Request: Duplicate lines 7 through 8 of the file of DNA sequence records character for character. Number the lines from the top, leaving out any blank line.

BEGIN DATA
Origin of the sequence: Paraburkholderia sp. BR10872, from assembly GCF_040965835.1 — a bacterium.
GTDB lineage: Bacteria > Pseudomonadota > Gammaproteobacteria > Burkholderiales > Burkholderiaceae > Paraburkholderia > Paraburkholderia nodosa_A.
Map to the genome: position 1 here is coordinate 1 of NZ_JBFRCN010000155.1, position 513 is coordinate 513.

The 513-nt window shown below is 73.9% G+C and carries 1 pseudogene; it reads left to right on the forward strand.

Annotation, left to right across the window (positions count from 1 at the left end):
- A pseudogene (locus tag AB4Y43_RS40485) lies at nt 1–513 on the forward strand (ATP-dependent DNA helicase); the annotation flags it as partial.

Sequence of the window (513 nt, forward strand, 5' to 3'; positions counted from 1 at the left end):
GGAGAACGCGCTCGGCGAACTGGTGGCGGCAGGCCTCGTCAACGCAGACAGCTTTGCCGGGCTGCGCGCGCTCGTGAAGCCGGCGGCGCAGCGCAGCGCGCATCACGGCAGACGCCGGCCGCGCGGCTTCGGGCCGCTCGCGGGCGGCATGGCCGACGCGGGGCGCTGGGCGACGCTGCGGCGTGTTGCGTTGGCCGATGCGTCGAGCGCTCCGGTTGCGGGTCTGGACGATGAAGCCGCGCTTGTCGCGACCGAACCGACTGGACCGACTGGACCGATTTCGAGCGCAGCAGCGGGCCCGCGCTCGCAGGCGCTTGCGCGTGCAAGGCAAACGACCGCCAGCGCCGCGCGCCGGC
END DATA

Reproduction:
Sequence of the window (513 nt, forward strand, 5' to 3'; positions counted from 1 at the left end):
GGAGAACGCGCTCGGCGAACTGGTGGCGGCAGGCCTCGTCAACGCAGACAGCTTTGCCGGGCTGCGCGCGCTCGTGAAGCCGGCGGCGCAGCGCAGCGCGCATCACGGCAGACGCCGGCCGCGCGGCTTCGGGCCGCTCGCGGGCGGCATGGCCGACGCGGGGCGCTGGGCGACGCTGCGGCGTGTTGCGTTGGCCGATGCGTCGAGCGCTCCGGTTGCGGGTCTGGACGATGAAGCCGCGCTTGTCGCGACCGAACCGACTGGACCGACTGGACCGATTTCGAGCGCAGCAGCGGGCCCGCGCTCGCAGGCGCTTGCGCGTGCAAGGCAAACGACCGCCAGCGCCGCGCGCCGGC